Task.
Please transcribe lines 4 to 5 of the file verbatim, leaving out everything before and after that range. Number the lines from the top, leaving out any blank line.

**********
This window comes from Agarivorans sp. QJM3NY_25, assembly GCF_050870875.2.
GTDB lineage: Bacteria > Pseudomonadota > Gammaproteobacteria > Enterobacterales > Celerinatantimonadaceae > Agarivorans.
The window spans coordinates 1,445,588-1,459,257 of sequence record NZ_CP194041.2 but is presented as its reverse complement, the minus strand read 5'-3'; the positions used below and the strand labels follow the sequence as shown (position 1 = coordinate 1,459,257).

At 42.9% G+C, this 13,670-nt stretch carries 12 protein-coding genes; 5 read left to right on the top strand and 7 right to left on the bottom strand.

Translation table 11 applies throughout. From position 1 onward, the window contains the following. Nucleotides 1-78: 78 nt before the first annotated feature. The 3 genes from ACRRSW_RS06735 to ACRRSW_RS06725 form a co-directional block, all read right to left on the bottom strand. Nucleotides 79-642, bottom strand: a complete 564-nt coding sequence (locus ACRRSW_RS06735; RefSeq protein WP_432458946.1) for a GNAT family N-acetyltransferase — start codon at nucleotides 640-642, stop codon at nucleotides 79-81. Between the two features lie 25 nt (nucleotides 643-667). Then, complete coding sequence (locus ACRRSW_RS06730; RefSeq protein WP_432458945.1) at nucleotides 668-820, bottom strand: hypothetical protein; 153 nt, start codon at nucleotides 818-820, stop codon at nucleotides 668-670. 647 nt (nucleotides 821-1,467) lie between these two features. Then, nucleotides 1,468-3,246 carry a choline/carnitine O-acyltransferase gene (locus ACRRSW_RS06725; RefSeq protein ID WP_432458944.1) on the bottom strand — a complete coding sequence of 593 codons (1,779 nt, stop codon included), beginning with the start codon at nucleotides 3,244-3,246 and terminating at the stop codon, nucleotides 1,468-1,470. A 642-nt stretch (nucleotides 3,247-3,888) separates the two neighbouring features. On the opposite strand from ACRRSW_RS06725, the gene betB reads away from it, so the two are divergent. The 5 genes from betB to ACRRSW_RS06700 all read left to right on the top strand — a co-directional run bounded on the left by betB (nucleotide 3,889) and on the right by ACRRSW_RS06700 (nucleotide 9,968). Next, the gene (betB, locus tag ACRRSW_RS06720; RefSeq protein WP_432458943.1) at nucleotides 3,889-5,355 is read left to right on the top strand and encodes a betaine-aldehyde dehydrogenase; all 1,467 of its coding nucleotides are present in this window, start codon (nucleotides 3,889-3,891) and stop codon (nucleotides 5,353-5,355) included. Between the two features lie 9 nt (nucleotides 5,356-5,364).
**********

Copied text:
At 42.9% G+C, this 13,670-nt stretch carries 12 protein-coding genes; 5 read left to right on the top strand and 7 right to left on the bottom strand.

Translation table 11 applies throughout. From position 1 onward, the window contains the following. Nucleotides 1-78: 78 nt before the first annotated feature. The 3 genes from ACRRSW_RS06735 to ACRRSW_RS06725 form a co-directional block, all read right to left on the bottom strand. Nucleotides 79-642, bottom strand: a complete 564-nt coding sequence (locus ACRRSW_RS06735; RefSeq protein WP_432458946.1) for a GNAT family N-acetyltransferase — start codon at nucleotides 640-642, stop codon at nucleotides 79-81. Between the two features lie 25 nt (nucleotides 643-667). Then, complete coding sequence (locus ACRRSW_RS06730; RefSeq protein WP_432458945.1) at nucleotides 668-820, bottom strand: hypothetical protein; 153 nt, start codon at nucleotides 818-820, stop codon at nucleotides 668-670. 647 nt (nucleotides 821-1,467) lie between these two features. Then, nucleotides 1,468-3,246 carry a choline/carnitine O-acyltransferase gene (locus ACRRSW_RS06725; RefSeq protein ID WP_432458944.1) on the bottom strand — a complete coding sequence of 593 codons (1,779 nt, stop codon included), beginning with the start codon at nucleotides 3,244-3,246 and terminating at the stop codon, nucleotides 1,468-1,470. A 642-nt stretch (nucleotides 3,247-3,888) separates the two neighbouring features. On the opposite strand from ACRRSW_RS06725, the gene betB reads away from it, so the two are divergent. The 5 genes from betB to ACRRSW_RS06700 all read left to right on the top strand — a co-directional run bounded on the left by betB (nucleotide 3,889) and on the right by ACRRSW_RS06700 (nucleotide 9,968). Next, the gene (betB, locus tag ACRRSW_RS06720; RefSeq protein WP_432458943.1) at nucleotides 3,889-5,355 is read left to right on the top strand and encodes a betaine-aldehyde dehydrogenase; all 1,467 of its coding nucleotides are present in this window, start codon (nucleotides 3,889-3,891) and stop codon (nucleotides 5,353-5,355) included. Between the two features lie 9 nt (nucleotides 5,356-5,364).